background image
as: does the normalisation process lose
information and prevent this? How should
these new output objects be handled?
he XENA tool has been designed
to apply to the workflow model
applicable in the National
Archives of Australia.The Open Source
nature of the tool will allow it to be
extended to apply to broadening situa-
tions and allow a variety of developers to
address specific issues of concern to them.
Among the steps being taken to preserve
our cultural heritage, XENA and its deve-
lopment principles form an addition that
should not be overlooked.
quantities of files are to be manipulated.
However, a command line interface
(which would be useful when developing
and testing a streamlined workflow script
combining several procedures of ingest)
was not available.
o make the best use of a preser-
vation tool, an export facility
may be required. Although
XENA is not strictly intended for use as a
migration tool, it is likely that a user will
expect to use stored content outside the
program. For example, users may want to
include archived images within reports
and newspaper articles. An export facility
is required to enable this.The output for-
mats selected could be open standards.
However, this raises more questions, such
his loose specification will allow
multiple versions of an object to
be stored in a single structure,
allowing each applicable preservation
metadata record to accompany the appro-
priate version of the object. Packaging the
preservation metadata together with the
object will increase the usage that can be
obtained from this metadata information.
However, storing all of the metadata for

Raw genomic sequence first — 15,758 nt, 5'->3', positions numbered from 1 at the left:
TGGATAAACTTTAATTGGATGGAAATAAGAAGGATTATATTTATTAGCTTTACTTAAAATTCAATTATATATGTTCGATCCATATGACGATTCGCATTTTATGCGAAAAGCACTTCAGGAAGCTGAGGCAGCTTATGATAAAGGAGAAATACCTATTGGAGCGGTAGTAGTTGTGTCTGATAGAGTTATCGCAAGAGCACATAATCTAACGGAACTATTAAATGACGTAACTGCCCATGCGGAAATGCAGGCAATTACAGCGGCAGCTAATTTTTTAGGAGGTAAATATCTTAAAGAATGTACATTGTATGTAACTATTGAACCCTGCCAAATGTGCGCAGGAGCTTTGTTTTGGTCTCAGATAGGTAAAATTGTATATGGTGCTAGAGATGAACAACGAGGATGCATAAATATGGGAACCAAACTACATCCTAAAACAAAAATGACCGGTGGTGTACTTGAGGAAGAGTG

an object, such as bibliographic metadata
allowing resource discovery, also has disad-
vantages. For example, searching would be
inefficient due to the presence of large
content data fields.
t is possible to use the tool to batch
process files.This is an important
addition in a situation where large
The DigiCULT Forum maintains a data-
base of up-to-date events within the cul-
tural heritage sector (http://www. Some sig-
nificant events for the future include:
Workshop: European Cultural
Heritage: RTD Challenges Ahead
Dates: May 28, 2004
Venue: Congress Centre Graz, Austria
Jointly organized by the Austrian Ministry
of Transport, Innovation and Technology
boration with the European Commission's
IST Programme.The workshop will bring
together international expertise in content
technologies for cultural heritage to better
understand the role of cultural institutions
and leading edge technology.The works-
hop intends to map the ground for the
next stage of structures for an effective
sharing of resources, the development of
new services, enriched interactive envi-
ronments, and possible contributions in
the support of community memory.
Departing from an overview of current
international developments, building
blocks of a future research agenda shall be
highlighted.Two separate Work panels will
address `Preservation and Integration' and
`Knowledge and Presentation'. For further
information please visit our website Participants are
asked to register on the website.
DRH2004, Digital Resources for
the Humanities
Dates: 5-8 September 2004
Venue: University of Newcastle, UK
Themes for 2004 include: methods in hu-
manities computing; cross-sector exchange
between heritage, national and local gov-
ernment, and education bodies; broadening
the humanities computing base; and new
forms of scholarly publication.
More information can be found at
The DigiCULT Resources database
hp) also continues to grow and now has a
Search facility. Some valuable resources
which deserve further dissemination are
introduced below.
Several very useful papers have been rele-
ased on the EDNER (Formative
Evaluation of the Information
Environment) site representing key
issues.These papers are intended to
distil formative evaluation questions on
topics that are central to the develop-
ment of the UK's higher and further
education Information Environment.
They are presented as short check-lists
of key questions and are addressed at
developers and practitioners.This
resource, recently added to
DigiCULT's database, can be found at:
Another excellent resource is the
Tutorial on Digital Preservation
Management, which is free to access at:
PRONOM is a database that holds
information on technical dependencies
that affect access to electronic records.
It was developed as a support tool by
the UK National Archives who are
now hoping that PRONOM can bene-
fit the wider digital preservation com -
munity. PRONOM is available from:
pronom/ and feedback on the tool
can be sent to